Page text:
Canadian AIM - Airspace

http://www.tc.gc.ca/eng/civilaviation/p ... 0-2599.htm
110102 CYRB RESULUTE BAY
CYRB DAH IS AMENDED AS FLW:
CLASS D RESOLUTE CTL ZONE IS ESTABLISHED AS FLW:
THE AIRSPACE WITHIN 10 NM RADIUS 744301N 945810W
SFC TO 6000 FT MSL. FOR OPS NANOOK
1108101300 TIL 1108280100

110124 CYRB RESOLUTE BAY
CYRB DAH IS AMENDED AS FLW:
CLASS D RESOLUTE MTCA IS ESTABLISHED AS FLW:
THE AIRSPACE WITHIN 80 NM RADIUS 744301N 945810W
700 FT AGL TO FL200. FOR OPS NANOOK.
FREQ FOR OPS NANOOK:
RESOLUTE TML: 228.5000 MHZ
: 123.075 MHZ
GLOWWORM(MIL PAR): 243.4000 MHZ
: 128.850 MHZ
RESOLUTE TWR: 236.5 MHZ
: 122.1 MHZ
RESOLUTE GND: 122.6 MHZ
: 149.15 MHZ
1108221200 TIL 1108280100
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another_try
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Re: Resolute Bay Accident - Pilots Discussion Thread

Post by another_try »

There's no question it was a CFIT.

They tracked to the VOR instead of on the LOC, either because they forgot to switch freqs prior to intercepting, or else they flew the arc approach and again didn't switch freqs.

There are only two remaining questions: Why didn't they switch freqs, and why didn't their GPWS save them.?
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Re: Resolute Bay Accident - Pilots Discussion Thread

Post by fish4life »

another_try wrote:There's no question it was a CFIT.

They tracked to the VOR instead of on the LOC, either because they forgot to switch freqs prior to intercepting, or else they flew the arc approach and again didn't switch freqs.

There are only two remaining questions: Why didn't they switch freqs, and why didn't their GPWS save them.?

How can you say that already? How do you know it isn't a situation where the crew applied power for a Go Around and they got nothing, perhaps a roll back in power from contaminated fuel or anything of the sort. It is one thing to speculate it is another to say something happened for sure.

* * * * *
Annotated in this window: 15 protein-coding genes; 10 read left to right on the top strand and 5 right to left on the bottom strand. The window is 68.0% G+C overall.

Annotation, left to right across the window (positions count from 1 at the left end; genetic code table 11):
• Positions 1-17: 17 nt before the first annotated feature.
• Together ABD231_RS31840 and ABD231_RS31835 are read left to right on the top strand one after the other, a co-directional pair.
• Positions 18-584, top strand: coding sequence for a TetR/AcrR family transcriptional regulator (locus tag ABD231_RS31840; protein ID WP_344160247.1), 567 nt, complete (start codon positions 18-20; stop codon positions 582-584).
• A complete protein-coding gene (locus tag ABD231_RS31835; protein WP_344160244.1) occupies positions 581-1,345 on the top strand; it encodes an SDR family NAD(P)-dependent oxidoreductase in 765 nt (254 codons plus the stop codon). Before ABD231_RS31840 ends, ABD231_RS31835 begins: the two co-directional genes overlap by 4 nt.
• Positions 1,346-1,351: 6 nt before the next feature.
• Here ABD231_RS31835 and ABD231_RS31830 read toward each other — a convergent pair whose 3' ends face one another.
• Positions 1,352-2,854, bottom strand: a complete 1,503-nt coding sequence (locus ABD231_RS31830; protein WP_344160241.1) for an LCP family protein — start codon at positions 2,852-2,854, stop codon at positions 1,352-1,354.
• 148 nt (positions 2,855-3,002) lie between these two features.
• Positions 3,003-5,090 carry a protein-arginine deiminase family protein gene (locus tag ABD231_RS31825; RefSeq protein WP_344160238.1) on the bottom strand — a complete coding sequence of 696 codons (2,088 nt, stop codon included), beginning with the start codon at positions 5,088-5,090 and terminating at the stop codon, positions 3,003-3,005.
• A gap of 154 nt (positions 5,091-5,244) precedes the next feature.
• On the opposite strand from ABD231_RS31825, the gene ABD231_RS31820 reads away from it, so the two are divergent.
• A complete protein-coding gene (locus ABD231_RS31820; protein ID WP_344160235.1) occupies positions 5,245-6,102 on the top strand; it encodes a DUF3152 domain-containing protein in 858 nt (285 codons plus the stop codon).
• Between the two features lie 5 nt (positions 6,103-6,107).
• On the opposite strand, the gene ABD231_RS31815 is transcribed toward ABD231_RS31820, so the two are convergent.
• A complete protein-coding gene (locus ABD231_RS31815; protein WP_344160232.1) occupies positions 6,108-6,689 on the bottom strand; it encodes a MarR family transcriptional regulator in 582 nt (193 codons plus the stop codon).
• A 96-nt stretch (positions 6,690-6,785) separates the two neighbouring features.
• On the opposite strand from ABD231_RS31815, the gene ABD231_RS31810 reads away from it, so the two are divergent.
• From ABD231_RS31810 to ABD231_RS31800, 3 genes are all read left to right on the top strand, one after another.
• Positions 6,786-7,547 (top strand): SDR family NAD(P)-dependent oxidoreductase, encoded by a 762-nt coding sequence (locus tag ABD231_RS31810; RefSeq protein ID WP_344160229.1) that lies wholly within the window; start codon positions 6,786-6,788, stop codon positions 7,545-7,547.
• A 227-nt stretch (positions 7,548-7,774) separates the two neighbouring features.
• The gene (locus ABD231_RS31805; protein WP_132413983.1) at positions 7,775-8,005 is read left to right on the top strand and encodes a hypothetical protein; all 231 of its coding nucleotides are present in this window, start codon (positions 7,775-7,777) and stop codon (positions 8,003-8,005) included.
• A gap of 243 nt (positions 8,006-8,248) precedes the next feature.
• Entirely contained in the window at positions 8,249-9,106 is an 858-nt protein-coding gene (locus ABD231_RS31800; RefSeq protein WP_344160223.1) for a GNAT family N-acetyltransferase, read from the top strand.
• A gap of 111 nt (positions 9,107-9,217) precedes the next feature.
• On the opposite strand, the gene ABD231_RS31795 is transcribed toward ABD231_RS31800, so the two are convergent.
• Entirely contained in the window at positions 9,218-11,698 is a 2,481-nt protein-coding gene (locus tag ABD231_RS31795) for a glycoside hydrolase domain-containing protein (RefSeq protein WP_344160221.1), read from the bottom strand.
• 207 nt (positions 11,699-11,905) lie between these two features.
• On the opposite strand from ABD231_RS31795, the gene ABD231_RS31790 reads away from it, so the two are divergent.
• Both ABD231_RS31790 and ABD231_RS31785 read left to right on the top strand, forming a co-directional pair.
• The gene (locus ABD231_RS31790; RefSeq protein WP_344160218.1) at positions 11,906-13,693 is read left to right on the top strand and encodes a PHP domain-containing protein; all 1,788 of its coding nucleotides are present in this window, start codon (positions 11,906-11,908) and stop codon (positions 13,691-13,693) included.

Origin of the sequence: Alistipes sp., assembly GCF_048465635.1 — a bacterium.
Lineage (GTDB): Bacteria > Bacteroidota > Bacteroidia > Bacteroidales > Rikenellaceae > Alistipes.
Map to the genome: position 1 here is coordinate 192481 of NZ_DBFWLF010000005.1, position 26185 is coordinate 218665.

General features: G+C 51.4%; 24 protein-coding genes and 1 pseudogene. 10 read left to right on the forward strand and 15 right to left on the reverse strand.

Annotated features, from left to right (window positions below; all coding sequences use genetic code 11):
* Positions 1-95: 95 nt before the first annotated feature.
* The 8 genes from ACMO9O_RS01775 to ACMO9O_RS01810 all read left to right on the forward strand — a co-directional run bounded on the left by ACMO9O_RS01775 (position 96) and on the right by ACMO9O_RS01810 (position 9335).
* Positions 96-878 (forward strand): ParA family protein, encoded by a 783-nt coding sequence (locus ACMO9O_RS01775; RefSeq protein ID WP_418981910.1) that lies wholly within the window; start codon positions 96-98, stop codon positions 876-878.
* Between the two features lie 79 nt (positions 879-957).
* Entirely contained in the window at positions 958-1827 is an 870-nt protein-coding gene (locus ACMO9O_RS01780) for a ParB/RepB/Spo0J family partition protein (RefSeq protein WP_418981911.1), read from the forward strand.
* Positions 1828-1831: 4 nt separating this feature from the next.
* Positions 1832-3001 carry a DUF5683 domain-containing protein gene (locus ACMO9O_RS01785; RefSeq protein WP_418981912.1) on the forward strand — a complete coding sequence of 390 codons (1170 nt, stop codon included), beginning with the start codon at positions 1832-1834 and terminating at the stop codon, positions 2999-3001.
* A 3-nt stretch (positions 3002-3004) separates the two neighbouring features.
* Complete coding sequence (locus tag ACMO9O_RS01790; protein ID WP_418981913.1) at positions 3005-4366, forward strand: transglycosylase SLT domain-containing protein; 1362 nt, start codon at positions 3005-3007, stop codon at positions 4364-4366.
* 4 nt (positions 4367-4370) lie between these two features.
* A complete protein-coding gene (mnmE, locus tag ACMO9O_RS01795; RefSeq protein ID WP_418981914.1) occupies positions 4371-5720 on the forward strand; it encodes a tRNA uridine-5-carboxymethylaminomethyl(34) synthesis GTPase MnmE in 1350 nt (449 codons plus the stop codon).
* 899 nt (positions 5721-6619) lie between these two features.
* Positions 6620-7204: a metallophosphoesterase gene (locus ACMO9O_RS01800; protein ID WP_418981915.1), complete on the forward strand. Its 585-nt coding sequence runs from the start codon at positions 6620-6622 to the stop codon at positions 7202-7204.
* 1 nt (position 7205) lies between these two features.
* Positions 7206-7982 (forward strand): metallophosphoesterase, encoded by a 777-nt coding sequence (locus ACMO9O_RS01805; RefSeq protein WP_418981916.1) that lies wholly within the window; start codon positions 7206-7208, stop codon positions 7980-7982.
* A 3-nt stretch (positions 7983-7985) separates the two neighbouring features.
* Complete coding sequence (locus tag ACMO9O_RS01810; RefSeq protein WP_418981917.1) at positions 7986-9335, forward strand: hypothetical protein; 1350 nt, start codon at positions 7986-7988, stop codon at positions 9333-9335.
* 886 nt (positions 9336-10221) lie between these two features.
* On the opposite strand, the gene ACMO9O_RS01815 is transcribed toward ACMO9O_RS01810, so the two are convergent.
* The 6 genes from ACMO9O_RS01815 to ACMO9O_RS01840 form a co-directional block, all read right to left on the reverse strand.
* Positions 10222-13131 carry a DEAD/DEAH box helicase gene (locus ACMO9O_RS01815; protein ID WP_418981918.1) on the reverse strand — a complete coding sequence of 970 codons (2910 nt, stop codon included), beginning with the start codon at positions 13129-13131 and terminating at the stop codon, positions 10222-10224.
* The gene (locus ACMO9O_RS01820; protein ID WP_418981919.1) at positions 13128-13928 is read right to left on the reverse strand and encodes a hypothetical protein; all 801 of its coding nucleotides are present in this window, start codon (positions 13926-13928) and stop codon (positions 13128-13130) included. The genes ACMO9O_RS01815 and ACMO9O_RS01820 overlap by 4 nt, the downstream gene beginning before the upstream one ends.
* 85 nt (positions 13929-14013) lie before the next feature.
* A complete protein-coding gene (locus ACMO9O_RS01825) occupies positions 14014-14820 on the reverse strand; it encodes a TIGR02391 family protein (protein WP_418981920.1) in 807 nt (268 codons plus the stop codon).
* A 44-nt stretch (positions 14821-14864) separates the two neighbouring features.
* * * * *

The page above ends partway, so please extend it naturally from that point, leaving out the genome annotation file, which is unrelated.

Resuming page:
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Re: Resolute Bay Accident - Pilots Discussion Thread

Post by Lost in Saigon »

fish4life wrote:How do you know it isn't a situation where the crew applied power for a Go Around and they got nothing, perhaps a roll back in power from contaminated fuel or anything of the sort. It is one thing to speculate it is another to say something happened for sure.
It sounds like the crew tried to do a missed approach just prior to imact.....

http://www.flightglobal.com/articles/20 ... track.html
Canadian forces had been in the immediate vicinity as part of the Operation Nanook 11 arctic capability exercise, which this year, ironically, was to test response to a major air disaster. A source supporting the exercise told Flight International he had been looking east from the airport apron as flight 6560 was due to arrive.

"I could not see the base of the hill opposite because the fog was too low," he said. The 737 had said it was on final instrument landing system approach to 35T, but when the tower controller requested a position update a few minutes later, there was no response, and a Beech 99 pilot - on approach to 17T - was asked to try to contact the flight, with no result. "I saw First Air ground crew waiting for the aircraft and wondering where it was," said the source, who added that an engineer thought he heard a spooling of jet engines, then a thump. No communication was heard during a check on the VHF distress frequency 121.5MHz.